Westfield School's community shop idea backed

York Press: Westfield School pupils write their letters to the chief executive of City of York Council, Kersten England, council leader Coun James Alexander, and the Archbishop of York, Dr John Sentamu as part of their campaign to set up a community shop Westfield School pupils write their letters to the chief executive of City of York Council, Kersten England, council leader Coun James Alexander, and the Archbishop of York, Dr John Sentamu as part of their campaign to set up a community shop

THE leader of the council in York has written to children at a York primary school backing their campaign for the city’s first community shop.

As reported last week, pupils at Westfield School in Acomb are writing to the Archbishop of York, City of York Council leader James Alexander and the council’s chief executive, Kersten England, to seek their backing for the idea.

They want to set up a shop somewhere in the Westfield ward where supermarkets and other retailers could provide surplus groceries to be redistributed far more cheaply to people struggling to make ends meet.

Westfield head teacher Tracey Ralph said the York project was just an idea at this stage, but hoped the school’s links with York Cares – a partnership of the city’s leading firms committed to making a difference through employee-volunteering – would help to get things started.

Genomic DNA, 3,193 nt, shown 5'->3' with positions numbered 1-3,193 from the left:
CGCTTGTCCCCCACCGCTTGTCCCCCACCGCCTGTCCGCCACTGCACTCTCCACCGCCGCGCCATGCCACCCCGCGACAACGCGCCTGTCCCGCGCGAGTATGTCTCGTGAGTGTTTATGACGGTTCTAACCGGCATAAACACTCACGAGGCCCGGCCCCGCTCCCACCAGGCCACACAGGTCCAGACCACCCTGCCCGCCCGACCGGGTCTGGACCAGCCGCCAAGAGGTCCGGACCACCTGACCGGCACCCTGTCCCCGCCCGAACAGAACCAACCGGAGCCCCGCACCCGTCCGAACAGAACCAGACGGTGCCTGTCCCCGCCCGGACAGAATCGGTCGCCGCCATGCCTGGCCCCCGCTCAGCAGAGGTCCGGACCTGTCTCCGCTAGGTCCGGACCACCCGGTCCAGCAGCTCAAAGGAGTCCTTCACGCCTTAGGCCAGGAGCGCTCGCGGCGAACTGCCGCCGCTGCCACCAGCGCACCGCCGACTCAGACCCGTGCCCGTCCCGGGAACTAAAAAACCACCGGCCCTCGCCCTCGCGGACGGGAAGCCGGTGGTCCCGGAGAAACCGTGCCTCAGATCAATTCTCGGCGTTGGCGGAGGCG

In his reply to the children, Coun Alexander writes: “The council is part of a city-wide partnership committed to getting rid of poverty in York and we are investing in projects and ideas to achieve this together.

“The recently opened Barnsley community shop was an excellent idea and we are talking to Barnsley about their experiences.

“We understand that the Barnsley shop is a pilot project, but that The Company Shop, the organisation behind this, is looking to open more shops like these. We are looking for York to be considered for this scheme also.

“It feels right that a shop like this is run by a social enterprise with experience, rather than run solely by the council. This will mean that partners across the city can use their skills to be involved in shaping and supporting the offer, to meet our city’s community needs. We are already talking to our partners about this.”

The council’s chief executive, Kersten England, has also replied to the children. Ms England said: “It’s encouraging to receive these letters from pupil’s at Westfield and I want to thank them for taking the time to write to us with their well-considered views.

“They detail very real issues that many support agencies across the city are currently trying to tackle. For our part, the council is working hard with partners across the city – and within communities - to ensure we support the most vulnerable and find solutions to the issues that they face.”

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